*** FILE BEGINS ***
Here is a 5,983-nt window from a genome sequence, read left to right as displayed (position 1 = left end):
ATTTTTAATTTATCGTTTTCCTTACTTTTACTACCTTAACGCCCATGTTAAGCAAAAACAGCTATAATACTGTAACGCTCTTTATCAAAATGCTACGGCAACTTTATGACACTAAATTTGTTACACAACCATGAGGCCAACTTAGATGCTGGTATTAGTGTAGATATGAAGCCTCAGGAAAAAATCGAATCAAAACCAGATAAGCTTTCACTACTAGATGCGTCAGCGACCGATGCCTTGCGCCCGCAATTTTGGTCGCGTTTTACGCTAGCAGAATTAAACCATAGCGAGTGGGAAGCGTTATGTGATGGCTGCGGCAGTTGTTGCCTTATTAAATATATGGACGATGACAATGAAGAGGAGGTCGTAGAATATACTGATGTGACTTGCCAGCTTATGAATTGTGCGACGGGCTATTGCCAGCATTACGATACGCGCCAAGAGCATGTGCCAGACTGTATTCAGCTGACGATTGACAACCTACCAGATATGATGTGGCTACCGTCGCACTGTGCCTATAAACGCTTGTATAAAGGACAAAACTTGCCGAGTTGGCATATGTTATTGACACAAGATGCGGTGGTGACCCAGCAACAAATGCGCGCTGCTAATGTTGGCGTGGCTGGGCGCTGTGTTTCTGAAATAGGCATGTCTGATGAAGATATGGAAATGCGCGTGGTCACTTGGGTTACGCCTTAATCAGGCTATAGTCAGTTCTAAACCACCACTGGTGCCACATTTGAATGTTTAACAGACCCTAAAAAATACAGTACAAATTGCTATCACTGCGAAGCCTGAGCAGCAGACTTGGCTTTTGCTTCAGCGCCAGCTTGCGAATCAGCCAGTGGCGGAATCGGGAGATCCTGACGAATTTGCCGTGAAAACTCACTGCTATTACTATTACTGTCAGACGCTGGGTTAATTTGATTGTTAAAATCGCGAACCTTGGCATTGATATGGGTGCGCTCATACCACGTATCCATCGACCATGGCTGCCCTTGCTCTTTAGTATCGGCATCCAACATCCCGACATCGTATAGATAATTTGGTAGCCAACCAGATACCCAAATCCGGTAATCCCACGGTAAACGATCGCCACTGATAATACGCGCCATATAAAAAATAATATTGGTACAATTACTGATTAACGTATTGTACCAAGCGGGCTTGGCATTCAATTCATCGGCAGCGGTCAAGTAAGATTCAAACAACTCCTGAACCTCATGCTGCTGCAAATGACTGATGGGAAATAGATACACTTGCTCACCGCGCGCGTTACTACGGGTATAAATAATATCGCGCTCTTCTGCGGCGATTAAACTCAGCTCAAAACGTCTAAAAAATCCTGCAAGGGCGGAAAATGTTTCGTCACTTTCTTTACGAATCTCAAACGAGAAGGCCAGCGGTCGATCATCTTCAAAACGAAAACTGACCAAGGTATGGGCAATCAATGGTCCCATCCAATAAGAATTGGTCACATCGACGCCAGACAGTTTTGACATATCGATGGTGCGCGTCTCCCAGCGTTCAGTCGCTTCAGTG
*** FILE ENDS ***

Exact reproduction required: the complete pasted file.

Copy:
Here is a 5,983-nt window from a genome sequence, read left to right as displayed (position 1 = left end):
ATTTTTAATTTATCGTTTTCCTTACTTTTACTACCTTAACGCCCATGTTAAGCAAAAACAGCTATAATACTGTAACGCTCTTTATCAAAATGCTACGGCAACTTTATGACACTAAATTTGTTACACAACCATGAGGCCAACTTAGATGCTGGTATTAGTGTAGATATGAAGCCTCAGGAAAAAATCGAATCAAAACCAGATAAGCTTTCACTACTAGATGCGTCAGCGACCGATGCCTTGCGCCCGCAATTTTGGTCGCGTTTTACGCTAGCAGAATTAAACCATAGCGAGTGGGAAGCGTTATGTGATGGCTGCGGCAGTTGTTGCCTTATTAAATATATGGACGATGACAATGAAGAGGAGGTCGTAGAATATACTGATGTGACTTGCCAGCTTATGAATTGTGCGACGGGCTATTGCCAGCATTACGATACGCGCCAAGAGCATGTGCCAGACTGTATTCAGCTGACGATTGACAACCTACCAGATATGATGTGGCTACCGTCGCACTGTGCCTATAAACGCTTGTATAAAGGACAAAACTTGCCGAGTTGGCATATGTTATTGACACAAGATGCGGTGGTGACCCAGCAACAAATGCGCGCTGCTAATGTTGGCGTGGCTGGGCGCTGTGTTTCTGAAATAGGCATGTCTGATGAAGATATGGAAATGCGCGTGGTCACTTGGGTTACGCCTTAATCAGGCTATAGTCAGTTCTAAACCACCACTGGTGCCACATTTGAATGTTTAACAGACCCTAAAAAATACAGTACAAATTGCTATCACTGCGAAGCCTGAGCAGCAGACTTGGCTTTTGCTTCAGCGCCAGCTTGCGAATCAGCCAGTGGCGGAATCGGGAGATCCTGACGAATTTGCCGTGAAAACTCACTGCTATTACTATTACTGTCAGACGCTGGGTTAATTTGATTGTTAAAATCGCGAACCTTGGCATTGATATGGGTGCGCTCATACCACGTATCCATCGACCATGGCTGCCCTTGCTCTTTAGTATCGGCATCCAACATCCCGACATCGTATAGATAATTTGGTAGCCAACCAGATACCCAAATCCGGTAATCCCACGGTAAACGATCGCCACTGATAATACGCGCCATATAAAAAATAATATTGGTACAATTACTGATTAACGTATTGTACCAAGCGGGCTTGGCATTCAATTCATCGGCAGCGGTCAAGTAAGATTCAAACAACTCCTGAACCTCATGCTGCTGCAAATGACTGATGGGAAATAGATACACTTGCTCACCGCGCGCGTTACTACGGGTATAAATAATATCGCGCTCTTCTGCGGCGATTAAACTCAGCTCAAAACGTCTAAAAAATCCTGCAAGGGCGGAAAATGTTTCGTCACTTTCTTTACGAATCTCAAACGAGAAGGCCAGCGGTCGATCATCTTCAAAACGAAAACTGACCAAGGTATGGGCAATCAATGGTCCCATCCAATAAGAATTGGTCACATCGACGCCAGACAGTTTTGACATATCGATGGTGCGCGTCTCCCAGCGTTCAGTCGCTTCAGTG